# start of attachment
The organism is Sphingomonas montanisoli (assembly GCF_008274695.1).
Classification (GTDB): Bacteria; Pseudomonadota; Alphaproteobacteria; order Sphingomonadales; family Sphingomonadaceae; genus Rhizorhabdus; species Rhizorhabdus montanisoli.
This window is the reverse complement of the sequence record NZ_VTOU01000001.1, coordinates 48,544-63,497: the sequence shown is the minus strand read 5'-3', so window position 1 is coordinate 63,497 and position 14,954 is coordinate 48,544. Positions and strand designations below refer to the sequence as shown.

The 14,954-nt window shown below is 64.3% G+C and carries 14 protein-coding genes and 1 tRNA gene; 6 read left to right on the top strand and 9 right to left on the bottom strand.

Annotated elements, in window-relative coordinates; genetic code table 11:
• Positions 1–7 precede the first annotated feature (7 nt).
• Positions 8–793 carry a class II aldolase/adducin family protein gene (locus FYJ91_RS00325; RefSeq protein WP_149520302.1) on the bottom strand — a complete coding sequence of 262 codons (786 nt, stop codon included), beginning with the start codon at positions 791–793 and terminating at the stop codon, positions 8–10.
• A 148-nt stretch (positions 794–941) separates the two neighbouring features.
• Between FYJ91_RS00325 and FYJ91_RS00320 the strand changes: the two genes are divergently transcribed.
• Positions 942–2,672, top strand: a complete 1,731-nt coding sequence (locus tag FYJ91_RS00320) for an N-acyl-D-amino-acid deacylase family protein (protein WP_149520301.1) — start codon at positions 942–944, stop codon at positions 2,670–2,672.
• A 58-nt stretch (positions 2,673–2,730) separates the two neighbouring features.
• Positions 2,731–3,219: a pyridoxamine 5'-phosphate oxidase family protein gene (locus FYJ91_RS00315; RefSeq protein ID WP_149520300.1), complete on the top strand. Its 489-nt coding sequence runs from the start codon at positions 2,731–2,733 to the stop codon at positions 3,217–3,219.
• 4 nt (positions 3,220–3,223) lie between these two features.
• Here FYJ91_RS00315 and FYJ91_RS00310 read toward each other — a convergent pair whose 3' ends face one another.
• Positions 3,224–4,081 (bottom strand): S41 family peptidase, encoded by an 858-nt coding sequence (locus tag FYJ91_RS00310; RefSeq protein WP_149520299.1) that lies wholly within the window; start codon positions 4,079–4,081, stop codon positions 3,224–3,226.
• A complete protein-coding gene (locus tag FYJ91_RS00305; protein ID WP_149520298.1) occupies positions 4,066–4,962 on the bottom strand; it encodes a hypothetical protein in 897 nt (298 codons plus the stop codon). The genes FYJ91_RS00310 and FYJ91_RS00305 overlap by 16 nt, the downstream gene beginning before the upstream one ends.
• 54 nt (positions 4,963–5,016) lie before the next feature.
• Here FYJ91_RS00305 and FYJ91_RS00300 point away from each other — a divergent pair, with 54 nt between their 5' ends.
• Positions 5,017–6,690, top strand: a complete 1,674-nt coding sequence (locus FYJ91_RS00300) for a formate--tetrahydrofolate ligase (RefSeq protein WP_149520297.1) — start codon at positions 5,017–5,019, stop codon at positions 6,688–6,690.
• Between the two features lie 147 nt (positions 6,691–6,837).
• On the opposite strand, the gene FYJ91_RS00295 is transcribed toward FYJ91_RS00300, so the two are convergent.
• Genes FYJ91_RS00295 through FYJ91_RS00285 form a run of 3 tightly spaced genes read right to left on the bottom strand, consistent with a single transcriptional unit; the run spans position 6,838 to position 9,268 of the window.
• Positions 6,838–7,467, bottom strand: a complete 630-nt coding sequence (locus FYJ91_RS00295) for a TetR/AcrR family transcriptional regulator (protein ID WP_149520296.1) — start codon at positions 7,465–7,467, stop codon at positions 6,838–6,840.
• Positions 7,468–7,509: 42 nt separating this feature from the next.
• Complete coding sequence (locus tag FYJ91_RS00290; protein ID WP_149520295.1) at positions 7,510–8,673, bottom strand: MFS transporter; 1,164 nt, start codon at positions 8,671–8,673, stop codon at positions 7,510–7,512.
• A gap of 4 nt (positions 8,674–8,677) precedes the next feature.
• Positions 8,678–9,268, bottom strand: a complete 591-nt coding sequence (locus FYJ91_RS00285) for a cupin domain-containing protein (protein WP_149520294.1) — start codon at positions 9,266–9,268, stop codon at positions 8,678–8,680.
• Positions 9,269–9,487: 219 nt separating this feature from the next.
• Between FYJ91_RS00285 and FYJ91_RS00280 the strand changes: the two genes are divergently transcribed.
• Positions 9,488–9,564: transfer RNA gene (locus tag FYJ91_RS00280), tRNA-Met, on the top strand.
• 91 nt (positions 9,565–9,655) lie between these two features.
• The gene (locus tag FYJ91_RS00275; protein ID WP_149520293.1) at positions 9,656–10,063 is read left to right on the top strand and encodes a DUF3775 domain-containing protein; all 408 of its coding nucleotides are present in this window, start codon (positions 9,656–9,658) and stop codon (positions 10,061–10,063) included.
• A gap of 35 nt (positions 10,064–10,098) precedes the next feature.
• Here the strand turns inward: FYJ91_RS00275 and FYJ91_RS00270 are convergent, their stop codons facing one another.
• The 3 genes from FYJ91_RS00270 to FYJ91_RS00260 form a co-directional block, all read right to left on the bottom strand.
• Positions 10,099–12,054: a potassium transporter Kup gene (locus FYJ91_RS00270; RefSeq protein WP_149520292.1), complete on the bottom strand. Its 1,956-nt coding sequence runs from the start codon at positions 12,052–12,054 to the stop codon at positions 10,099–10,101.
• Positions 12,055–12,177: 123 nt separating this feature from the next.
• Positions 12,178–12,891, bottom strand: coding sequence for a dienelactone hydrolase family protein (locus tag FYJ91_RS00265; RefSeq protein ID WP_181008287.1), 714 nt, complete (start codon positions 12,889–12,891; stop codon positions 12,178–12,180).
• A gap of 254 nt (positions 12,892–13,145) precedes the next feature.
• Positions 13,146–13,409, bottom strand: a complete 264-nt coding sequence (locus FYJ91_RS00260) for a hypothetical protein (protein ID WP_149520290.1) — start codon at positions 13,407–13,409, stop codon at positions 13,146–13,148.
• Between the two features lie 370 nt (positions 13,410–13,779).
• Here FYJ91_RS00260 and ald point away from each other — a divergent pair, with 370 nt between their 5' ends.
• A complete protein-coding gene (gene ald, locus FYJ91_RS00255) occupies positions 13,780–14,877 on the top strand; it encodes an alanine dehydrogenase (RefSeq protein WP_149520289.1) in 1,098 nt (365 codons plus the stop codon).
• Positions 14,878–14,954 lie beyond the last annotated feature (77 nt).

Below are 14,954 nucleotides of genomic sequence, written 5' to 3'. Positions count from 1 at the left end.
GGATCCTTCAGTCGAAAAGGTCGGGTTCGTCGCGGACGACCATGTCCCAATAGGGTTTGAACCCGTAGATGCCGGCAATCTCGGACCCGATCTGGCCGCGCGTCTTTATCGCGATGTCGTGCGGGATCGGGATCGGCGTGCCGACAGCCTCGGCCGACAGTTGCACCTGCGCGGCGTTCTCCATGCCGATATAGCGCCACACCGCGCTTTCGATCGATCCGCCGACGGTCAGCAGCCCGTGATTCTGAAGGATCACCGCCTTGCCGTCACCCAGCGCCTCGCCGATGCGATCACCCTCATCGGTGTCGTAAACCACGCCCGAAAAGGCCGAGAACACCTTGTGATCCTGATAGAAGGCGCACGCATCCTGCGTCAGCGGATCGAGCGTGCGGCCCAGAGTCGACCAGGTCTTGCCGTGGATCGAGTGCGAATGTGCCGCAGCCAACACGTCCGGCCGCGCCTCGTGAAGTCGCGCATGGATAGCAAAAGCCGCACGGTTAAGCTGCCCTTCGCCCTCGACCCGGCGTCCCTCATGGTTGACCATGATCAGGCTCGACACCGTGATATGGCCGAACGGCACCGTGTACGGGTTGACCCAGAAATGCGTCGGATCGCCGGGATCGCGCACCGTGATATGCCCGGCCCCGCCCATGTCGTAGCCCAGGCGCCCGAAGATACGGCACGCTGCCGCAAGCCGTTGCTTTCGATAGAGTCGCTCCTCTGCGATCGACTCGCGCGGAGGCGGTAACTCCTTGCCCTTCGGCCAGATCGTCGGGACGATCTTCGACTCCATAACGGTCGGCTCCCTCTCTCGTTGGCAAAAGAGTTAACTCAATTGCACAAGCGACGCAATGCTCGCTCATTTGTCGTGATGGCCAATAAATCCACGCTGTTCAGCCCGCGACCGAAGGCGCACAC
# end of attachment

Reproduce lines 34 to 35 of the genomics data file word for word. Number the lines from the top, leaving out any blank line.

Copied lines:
• Here the strand turns inward: FYJ91_RS00275 and FYJ91_RS00270 are convergent, their stop codons facing one another.
• The 3 genes from FYJ91_RS00270 to FYJ91_RS00260 form a co-directional block, all read right to left on the bottom strand.